In the matter of locating the object when using the pyramid reflector, the o igi al manual adjustment should bring into the field at least two sides of the pyramid, and automatic control would then center the object on the apex.
In summarizing. essentially four modifications are readily apparent. The are:
1. Four telescopic tubes and one image orthicon tube.
2. Four telescopic tubes and four Geiger counters (a fifth necessary for instantaneous calibration).
3. One telescopic tube and pyramid reflector and four Geiger counters (a fifth required as in 4. One telescopic tube and pyramid reflector and one "image orthicon tube.
In the composite navigation director, the choice of star follower, whether it be a Geiger cozmter type or orthicon tube type, and its specific form, is a matter of design and does not afl'ect the director combination as a whole, For universal use in broad daylight as well as at night, however. a form of tube including elements sensitive to the invisible infra-red rays which comprise more than half of the radiation from most stars would be preferable.
Obvious modifications in the form of the various parts and arrangement of the several elements therein may be made without departing from the spirit and scope of this invention.
The invention described herein may be manufactured and used by or for the Government of the United States of America for governmental purposes without the payment of any royalties thereon or therefor.
What is claimed is:
l. A navigational director for a high speed aircraft or missile comprising: a pair of star followers i'or automatically and continuously measuring the true altitude and relative bearing of each of two stars; a computer responsive to these altitude measurements to determine the instant geographical position of the director when the proper values of the celestial locations of the two stars have been entered; indicators operated by the computer for indicating continuously the instantaneous longitude andlatitude of the directors geographical position and its true heading 20 and heading relative to each of said star azimuths as well as the bearing of a desired course; and a controller for said craft or missile operated in response to said bearing and heading indicators to maintain the true heading on said course.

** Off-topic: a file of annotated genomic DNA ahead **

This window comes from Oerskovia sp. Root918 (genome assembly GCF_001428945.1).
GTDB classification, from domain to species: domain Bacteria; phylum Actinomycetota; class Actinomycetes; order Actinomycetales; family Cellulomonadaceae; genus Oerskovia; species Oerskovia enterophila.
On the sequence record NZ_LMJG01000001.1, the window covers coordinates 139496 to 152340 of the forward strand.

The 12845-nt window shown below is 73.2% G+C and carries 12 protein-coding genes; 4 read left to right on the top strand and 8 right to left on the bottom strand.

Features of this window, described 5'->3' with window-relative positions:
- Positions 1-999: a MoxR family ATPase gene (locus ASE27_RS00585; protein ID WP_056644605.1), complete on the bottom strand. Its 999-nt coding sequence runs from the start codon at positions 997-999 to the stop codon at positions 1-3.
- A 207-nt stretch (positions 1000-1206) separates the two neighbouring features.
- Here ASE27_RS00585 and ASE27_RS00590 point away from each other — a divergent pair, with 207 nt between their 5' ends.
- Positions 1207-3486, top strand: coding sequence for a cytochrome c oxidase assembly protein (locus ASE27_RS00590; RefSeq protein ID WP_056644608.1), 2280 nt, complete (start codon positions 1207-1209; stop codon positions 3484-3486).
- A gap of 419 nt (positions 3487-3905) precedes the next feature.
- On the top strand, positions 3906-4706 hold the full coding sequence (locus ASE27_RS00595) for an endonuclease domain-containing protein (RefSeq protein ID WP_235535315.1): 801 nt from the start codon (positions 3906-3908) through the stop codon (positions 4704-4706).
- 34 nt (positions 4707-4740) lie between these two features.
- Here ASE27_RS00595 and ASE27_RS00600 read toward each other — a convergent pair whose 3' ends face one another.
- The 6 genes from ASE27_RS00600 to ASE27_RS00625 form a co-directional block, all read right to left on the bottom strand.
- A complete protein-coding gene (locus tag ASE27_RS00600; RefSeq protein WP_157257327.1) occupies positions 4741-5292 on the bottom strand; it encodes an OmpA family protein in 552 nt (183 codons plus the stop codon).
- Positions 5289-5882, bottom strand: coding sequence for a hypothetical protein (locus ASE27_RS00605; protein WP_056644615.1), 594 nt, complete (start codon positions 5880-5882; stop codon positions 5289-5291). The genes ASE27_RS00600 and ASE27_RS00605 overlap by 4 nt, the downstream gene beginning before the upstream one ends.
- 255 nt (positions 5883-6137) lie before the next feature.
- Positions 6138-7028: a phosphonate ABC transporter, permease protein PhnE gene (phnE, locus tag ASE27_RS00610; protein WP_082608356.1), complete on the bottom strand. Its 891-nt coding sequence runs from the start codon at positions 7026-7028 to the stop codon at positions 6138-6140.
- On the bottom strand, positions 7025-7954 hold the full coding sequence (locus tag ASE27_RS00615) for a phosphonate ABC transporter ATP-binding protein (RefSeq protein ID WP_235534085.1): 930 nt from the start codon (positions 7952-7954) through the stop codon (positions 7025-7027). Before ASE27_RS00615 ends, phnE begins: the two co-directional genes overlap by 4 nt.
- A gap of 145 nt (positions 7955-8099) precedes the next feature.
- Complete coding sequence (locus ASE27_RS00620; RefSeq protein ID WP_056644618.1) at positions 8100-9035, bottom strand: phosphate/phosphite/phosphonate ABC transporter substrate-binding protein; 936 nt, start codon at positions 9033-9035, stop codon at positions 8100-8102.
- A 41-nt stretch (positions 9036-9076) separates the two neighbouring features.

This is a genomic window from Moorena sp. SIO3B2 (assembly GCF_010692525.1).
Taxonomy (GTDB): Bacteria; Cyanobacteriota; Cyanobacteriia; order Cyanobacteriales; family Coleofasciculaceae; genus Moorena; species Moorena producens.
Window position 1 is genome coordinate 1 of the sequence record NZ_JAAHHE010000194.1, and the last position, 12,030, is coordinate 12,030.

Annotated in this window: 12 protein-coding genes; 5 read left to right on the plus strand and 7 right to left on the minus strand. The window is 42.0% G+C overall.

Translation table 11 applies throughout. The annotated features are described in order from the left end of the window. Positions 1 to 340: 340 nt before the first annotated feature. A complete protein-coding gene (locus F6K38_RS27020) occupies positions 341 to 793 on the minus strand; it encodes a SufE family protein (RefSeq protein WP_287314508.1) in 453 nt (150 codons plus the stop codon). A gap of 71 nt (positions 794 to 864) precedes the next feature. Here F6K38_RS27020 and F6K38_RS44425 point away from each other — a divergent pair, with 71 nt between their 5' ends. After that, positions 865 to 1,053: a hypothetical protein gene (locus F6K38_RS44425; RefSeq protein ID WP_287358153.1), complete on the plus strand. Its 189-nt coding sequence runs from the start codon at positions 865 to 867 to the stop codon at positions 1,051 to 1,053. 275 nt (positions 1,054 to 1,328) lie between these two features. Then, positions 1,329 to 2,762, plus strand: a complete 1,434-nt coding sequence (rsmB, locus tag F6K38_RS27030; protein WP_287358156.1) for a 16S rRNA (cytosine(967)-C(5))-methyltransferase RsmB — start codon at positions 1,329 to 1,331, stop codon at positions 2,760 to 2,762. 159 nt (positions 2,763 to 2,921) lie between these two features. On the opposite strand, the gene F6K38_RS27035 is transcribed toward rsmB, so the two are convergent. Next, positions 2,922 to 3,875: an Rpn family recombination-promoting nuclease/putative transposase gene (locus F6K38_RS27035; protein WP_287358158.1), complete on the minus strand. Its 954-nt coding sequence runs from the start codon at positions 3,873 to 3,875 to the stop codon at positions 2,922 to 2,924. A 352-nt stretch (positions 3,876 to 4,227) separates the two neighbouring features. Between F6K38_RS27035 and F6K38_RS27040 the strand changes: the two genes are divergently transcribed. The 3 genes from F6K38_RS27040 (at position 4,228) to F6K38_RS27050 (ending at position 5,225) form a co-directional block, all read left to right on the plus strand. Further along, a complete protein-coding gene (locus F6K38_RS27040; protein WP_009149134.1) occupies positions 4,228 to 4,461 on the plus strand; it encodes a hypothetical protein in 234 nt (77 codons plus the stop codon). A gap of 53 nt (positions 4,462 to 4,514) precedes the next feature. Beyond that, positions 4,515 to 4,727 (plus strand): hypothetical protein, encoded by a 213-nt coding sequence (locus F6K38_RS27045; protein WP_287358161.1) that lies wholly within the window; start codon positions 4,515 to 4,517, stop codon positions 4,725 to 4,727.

2. A navigational director for a high speed aircraft or missile comprising: a pair of star followers responsive to infra-red rays from any star within approximately a ten degree range of a manual preadjustment, for automatically and continuously measuring the true altitude and relative bearing of each of two stars; a computer responsive to these altitude measurements to determine the instant geographical position of the director when the proper values of the celestial locations of the two stars have been entered; indicators operated by the computer for indicating continuously the instantaneous longitude and latitude of the directors geographical position and its true heading and heading relative to each of said star azimuths as well as the bearing of a desired course; and a controller for said craft or missile operated in response to said bearing and heading indicators to maintain the true heading on said course.
3..A navigational director for a high speed aircraft or missile comprising: a pair of star followers equipped with an "image orthlcon" and responsive to rays from any star within approximately a ten degree range of a manuaLpreadjustment, for automatically and continuously measuring the true altitude and relative bearing of each of two stars; a computer responsive to these altitude measurements to determine the instant geographical position of the director when the proper values of the celestial locations of the two stars have been entered; indicators operated by the computer for indicating continuously theinstantaneous longitude and latitude of the directors geographical position and its true heading and heading relative to each of said star azimuths as well as the bearing of a desired course; and a controller for said craft or missile operated in response to said bearing and heading indicators to maintain the true heading on said course.